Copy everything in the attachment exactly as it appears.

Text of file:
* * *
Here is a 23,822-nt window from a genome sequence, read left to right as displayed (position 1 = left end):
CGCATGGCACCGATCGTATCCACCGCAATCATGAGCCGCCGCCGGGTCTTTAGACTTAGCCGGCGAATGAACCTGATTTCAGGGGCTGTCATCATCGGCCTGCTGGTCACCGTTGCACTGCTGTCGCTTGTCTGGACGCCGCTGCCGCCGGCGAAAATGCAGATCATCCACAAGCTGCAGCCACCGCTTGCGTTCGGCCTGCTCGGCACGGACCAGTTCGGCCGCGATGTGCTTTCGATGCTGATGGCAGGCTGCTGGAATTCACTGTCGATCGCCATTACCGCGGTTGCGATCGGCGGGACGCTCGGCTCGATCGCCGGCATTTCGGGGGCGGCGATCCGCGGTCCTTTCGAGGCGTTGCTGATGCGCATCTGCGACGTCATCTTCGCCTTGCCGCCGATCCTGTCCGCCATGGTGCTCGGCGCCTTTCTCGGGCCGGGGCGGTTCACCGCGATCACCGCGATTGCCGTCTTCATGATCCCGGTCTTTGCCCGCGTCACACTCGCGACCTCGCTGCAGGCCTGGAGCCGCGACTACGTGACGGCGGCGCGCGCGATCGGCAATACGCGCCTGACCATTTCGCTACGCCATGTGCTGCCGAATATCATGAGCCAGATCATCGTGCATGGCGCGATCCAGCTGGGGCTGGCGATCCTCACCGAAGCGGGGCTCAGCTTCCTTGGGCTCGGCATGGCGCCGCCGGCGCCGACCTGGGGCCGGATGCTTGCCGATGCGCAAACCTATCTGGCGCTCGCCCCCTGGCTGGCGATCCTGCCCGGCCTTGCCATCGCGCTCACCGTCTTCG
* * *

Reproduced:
Here is a 23,822-nt window from a genome sequence, read left to right as displayed (position 1 = left end):
CGCATGGCACCGATCGTATCCACCGCAATCATGAGCCGCCGCCGGGTCTTTAGACTTAGCCGGCGAATGAACCTGATTTCAGGGGCTGTCATCATCGGCCTGCTGGTCACCGTTGCACTGCTGTCGCTTGTCTGGACGCCGCTGCCGCCGGCGAAAATGCAGATCATCCACAAGCTGCAGCCACCGCTTGCGTTCGGCCTGCTCGGCACGGACCAGTTCGGCCGCGATGTGCTTTCGATGCTGATGGCAGGCTGCTGGAATTCACTGTCGATCGCCATTACCGCGGTTGCGATCGGCGGGACGCTCGGCTCGATCGCCGGCATTTCGGGGGCGGCGATCCGCGGTCCTTTCGAGGCGTTGCTGATGCGCATCTGCGACGTCATCTTCGCCTTGCCGCCGATCCTGTCCGCCATGGTGCTCGGCGCCTTTCTCGGGCCGGGGCGGTTCACCGCGATCACCGCGATTGCCGTCTTCATGATCCCGGTCTTTGCCCGCGTCACACTCGCGACCTCGCTGCAGGCCTGGAGCCGCGACTACGTGACGGCGGCGCGCGCGATCGGCAATACGCGCCTGACCATTTCGCTACGCCATGTGCTGCCGAATATCATGAGCCAGATCATCGTGCATGGCGCGATCCAGCTGGGGCTGGCGATCCTCACCGAAGCGGGGCTCAGCTTCCTTGGGCTCGGCATGGCGCCGCCGGCGCCGACCTGGGGCCGGATGCTTGCCGATGCGCAAACCTATCTGGCGCTCGCCCCCTGGCTGGCGATCCTGCCCGGCCTTGCCATCGCGCTCACCGTCTTCG